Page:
IMTEC ENDURE is a biomechanically engineered internal hex implant.
The simplicity of the ENDURE system offers clinical advantages to the clinician and patient with the following features:
Unique Triple Micro Threading
Enhanced Surface Treatment
Mount Free Concept
Simplified Surgical Prosthetic Protocols
The ENDURE Implant System is a simple, one-stage internal hex implant system. This grade IV CP
titanium implant is extremely cost effective and utilizes a simplified protocol that can be used for a variety of long term applications.
The ENDURE implant offers a mount free design that allows the doctor to move directly from packaging to placement. This implant can be used to restore areas where there were natur
al teeth that were similar in anatomical shape and size. The diameter of the ENDURE implants range from 3.5mm to 4.3mm, with lengths of insertion into the bone to be approximately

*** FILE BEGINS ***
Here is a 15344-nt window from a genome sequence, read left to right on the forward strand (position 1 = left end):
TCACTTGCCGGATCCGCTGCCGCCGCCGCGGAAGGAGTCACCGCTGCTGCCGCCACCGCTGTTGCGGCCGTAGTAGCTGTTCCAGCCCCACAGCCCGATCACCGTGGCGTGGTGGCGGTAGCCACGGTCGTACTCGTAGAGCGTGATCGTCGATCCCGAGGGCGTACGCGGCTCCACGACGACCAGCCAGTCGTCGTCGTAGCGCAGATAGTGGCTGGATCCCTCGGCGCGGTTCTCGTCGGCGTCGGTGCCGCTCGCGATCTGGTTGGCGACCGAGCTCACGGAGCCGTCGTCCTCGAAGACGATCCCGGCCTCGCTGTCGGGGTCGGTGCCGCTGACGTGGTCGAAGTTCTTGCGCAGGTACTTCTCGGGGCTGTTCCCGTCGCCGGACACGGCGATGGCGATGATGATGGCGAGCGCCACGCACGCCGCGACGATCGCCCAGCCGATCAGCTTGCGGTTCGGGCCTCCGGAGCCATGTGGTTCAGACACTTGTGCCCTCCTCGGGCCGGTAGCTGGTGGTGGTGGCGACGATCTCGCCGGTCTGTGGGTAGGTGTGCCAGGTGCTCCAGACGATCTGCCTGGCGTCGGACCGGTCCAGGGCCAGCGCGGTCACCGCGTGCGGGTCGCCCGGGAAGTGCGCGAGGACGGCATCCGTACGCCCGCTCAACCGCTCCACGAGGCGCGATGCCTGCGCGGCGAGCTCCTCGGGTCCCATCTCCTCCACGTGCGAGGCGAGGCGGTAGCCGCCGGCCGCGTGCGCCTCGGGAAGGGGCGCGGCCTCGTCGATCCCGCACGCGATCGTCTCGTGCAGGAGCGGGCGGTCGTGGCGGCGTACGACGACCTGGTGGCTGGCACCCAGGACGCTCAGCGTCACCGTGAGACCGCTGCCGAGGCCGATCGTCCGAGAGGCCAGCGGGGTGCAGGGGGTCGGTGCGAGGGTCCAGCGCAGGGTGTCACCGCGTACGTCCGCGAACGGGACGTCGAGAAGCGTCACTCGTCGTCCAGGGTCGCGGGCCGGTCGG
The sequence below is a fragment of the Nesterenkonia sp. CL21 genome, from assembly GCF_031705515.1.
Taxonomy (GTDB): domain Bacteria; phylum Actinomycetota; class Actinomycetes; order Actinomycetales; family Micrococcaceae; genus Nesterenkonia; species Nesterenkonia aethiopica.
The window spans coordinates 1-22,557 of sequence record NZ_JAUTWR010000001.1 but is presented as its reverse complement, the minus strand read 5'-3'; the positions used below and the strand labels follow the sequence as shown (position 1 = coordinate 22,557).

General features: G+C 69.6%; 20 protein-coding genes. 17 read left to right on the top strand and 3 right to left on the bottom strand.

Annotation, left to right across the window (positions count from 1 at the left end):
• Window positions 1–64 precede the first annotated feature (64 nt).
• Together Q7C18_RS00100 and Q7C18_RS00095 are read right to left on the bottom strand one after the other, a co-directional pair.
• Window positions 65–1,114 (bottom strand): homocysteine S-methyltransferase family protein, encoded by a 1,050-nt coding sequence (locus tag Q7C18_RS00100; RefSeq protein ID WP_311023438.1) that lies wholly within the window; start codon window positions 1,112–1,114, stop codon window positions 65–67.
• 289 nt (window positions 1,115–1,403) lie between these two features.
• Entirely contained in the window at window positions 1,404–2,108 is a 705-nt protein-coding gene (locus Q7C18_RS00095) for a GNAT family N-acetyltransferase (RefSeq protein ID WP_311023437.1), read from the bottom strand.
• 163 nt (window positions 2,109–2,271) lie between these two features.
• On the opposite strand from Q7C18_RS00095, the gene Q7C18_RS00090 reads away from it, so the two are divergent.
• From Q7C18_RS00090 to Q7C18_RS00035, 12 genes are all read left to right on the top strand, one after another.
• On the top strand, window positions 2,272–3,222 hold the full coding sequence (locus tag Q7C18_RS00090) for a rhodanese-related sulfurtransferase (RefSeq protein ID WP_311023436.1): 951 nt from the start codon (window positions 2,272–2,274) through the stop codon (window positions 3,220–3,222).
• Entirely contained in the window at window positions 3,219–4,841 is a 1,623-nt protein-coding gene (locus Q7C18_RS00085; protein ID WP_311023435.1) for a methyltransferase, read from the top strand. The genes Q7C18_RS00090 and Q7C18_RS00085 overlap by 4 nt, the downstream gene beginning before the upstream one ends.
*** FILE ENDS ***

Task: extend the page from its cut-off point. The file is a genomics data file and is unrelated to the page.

8mm to 14mm in depth.
The ENDURE implants are individually serialized and have a tapered collar with a unique triple micro threading feature. The implant utilizes a self-tapping compressive insertion f
or placement and has an enhanced surface treatment that increases surface area and aids in osseointegration.
Uses TiUnite (introduced in 1999) is a biomaterial which, actively participates in its integration with human bone.
This enhanced surface has been proven to interact with the biological environment and dramatically promote osseointegration.
Studies show that the structure of soft tissue around TiUnite implants resembles that around natural teeth; namely an attachment of the junctional epithelium to the implant surface and firm adherence of the underlying connective tissue.
The new NanoTite Implant is a modified hybrid implant where coverage of both the OSSEOTITE Surface and the nanoscale crystals go to the base of the collar. With the